Sigma Game Inc., marking twenty years as a casino provider in 2004, today announced that it has received approval to sell its latest video reel game equipment to casinos throughout Mississippi. PRNewswire, Yahoo Business, 1-26-04

Government regulation is becoming more significant to the gaming industry. The money laundering regulations and the terrorist money tracking regulations are difficult, but some other terrorist measures are also going to impact gaming.

Government nuclear experts last month began working undercover in major U.S. cities…The Energy Department's Nuclear Incident Response Teams were sent to scour Las Vegas, Los Angeles, New York and Washington immediately after the nation's terror alert status was upgraded on Dec. 21… John Heilprin, Associated Press, San Francisco Chronicle, 1-8-04

Authorities began scanning fingerprints and taking photographs of arriving foreigners as part of a new program that Homeland Security Secretary Tom Ridge said will make borders "open to travelers but closed to terrorists." Mark Niesse, Associated Press, 1-5-04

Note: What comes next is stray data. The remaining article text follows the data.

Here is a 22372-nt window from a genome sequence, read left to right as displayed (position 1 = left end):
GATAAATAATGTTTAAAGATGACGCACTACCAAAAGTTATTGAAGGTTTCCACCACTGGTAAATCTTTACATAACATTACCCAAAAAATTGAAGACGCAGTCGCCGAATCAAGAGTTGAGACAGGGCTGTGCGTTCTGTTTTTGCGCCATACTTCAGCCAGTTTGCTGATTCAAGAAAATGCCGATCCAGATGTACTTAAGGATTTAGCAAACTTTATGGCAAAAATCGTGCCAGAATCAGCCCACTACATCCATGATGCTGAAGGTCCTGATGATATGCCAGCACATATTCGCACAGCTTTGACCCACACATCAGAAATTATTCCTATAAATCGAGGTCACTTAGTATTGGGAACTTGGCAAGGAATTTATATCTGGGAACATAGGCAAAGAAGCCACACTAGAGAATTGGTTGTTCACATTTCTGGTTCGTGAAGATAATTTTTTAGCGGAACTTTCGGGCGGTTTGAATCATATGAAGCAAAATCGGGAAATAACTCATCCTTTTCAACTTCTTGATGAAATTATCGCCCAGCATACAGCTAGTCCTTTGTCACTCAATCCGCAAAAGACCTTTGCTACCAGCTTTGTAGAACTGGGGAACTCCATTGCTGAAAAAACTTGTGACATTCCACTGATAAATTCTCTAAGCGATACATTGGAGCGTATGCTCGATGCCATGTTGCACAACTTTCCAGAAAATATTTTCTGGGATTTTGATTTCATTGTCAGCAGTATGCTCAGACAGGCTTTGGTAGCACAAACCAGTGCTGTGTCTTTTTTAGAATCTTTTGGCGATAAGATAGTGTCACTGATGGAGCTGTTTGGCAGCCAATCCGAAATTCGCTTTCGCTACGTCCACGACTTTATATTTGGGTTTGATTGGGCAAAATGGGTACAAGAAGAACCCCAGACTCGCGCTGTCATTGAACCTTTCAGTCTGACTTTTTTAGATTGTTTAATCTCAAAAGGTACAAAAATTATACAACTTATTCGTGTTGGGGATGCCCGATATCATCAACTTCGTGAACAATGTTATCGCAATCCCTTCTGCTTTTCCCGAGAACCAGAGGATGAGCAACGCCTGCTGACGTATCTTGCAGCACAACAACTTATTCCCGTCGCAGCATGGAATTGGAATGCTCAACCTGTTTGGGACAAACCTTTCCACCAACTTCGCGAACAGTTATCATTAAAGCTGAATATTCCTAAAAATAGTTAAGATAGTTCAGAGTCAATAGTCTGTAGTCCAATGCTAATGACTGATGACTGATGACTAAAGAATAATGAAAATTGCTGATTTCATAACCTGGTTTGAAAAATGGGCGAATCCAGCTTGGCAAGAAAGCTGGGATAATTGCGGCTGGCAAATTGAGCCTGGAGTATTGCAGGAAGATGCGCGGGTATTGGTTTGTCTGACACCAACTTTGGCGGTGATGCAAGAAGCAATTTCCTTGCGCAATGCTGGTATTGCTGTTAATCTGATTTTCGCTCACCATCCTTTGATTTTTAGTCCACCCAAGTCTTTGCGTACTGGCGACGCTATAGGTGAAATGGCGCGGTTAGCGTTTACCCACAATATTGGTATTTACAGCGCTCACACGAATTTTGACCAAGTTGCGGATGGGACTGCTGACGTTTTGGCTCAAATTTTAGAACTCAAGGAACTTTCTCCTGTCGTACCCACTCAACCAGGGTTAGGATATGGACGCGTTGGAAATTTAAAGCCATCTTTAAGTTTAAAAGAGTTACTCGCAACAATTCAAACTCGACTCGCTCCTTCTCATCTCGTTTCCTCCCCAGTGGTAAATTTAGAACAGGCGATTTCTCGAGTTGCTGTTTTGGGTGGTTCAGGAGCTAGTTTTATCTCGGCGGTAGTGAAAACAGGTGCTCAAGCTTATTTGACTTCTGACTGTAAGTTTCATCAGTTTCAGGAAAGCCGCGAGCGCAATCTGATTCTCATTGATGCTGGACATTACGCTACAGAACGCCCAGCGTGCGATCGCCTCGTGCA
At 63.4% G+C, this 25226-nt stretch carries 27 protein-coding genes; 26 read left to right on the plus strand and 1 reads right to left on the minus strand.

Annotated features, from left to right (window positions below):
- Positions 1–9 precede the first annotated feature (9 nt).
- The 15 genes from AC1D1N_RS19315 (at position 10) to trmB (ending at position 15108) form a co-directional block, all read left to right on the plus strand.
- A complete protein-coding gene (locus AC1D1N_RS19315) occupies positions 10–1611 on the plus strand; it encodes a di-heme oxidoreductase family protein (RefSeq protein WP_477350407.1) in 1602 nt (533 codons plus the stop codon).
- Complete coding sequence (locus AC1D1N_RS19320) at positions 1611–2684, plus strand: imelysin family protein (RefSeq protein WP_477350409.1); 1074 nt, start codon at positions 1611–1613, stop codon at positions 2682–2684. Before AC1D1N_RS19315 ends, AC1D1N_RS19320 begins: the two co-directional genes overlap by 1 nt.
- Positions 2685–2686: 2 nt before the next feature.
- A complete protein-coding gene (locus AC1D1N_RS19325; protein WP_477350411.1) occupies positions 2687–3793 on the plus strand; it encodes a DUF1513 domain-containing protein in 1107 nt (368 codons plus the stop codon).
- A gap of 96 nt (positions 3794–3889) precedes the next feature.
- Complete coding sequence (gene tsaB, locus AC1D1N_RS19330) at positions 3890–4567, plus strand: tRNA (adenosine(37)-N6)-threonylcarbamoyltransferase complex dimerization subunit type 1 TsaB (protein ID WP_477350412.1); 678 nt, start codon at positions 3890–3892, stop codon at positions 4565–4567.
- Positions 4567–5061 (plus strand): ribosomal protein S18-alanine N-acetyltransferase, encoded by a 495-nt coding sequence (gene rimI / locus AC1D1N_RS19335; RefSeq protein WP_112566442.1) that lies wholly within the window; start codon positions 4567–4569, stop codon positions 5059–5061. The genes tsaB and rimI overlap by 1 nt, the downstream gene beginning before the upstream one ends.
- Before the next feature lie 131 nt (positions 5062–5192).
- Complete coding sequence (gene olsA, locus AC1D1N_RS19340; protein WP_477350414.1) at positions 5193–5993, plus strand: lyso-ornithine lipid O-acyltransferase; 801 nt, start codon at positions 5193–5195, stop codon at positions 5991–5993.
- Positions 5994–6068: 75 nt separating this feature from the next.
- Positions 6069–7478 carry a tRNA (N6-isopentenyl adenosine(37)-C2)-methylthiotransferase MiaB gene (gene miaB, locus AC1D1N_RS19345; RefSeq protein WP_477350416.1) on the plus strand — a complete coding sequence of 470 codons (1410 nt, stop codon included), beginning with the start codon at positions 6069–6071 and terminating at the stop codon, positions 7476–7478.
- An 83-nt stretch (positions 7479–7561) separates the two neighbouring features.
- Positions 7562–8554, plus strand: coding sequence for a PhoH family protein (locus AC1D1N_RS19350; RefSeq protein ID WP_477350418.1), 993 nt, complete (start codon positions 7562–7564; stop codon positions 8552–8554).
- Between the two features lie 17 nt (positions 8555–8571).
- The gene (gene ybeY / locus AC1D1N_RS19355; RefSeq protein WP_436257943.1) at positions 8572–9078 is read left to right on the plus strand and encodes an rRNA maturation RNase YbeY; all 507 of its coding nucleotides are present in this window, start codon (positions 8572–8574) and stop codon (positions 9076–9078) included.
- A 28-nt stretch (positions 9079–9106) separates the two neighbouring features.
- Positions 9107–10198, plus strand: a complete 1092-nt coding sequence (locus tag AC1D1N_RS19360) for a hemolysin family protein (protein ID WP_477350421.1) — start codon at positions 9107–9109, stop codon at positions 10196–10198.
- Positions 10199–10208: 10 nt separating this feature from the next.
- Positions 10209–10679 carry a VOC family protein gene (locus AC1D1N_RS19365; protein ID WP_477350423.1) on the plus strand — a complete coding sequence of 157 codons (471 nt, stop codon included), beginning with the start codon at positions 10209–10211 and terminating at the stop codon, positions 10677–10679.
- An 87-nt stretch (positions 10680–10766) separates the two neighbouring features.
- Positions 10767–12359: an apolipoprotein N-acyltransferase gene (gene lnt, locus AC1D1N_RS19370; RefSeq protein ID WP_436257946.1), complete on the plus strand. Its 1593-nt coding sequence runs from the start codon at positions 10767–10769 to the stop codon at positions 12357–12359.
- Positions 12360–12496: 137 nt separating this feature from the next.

Terrorism, travel and money laundering are not the only areas where government regulation is going to impact the gaming industry. As he does every year, Arizona Senator Kyl is introducing his Internet gambling bill, and the Department of Justice is attacking Internet gambling through advertising. And one experienced Internet gaming operator thinks they are both wasting their time; the estimated revenues suggest that he is right.

Arizona Sen. Jon Kyl said he will try again to usher Internet gambling restrictions through the Senate, even though it is an election year. "My plan is to try to get it up for a vote," Kyl, the chairman of the Senate Republican Policy Committee, told the Las Vegas Review-Journal for a Wednesday report. He said he did not know when a vote might occur. Associated Press, USA Today, 1-29-04

The U.S. Department of Justice has been issuing subpoenas in Las Vegas and nationwide to intimidate and discourage publishers and broadcasters from accepting advertising for online gaming sites, media and legal officials said Monday. …first effort in the United States to prosecute criminally any media based on the content of its advertising, according to Cabot, chairman of the gaming practice group at Lionel Sawyer. Rod Smith, Gaming Wire, Las Vegas Review-Journal, 1-13-04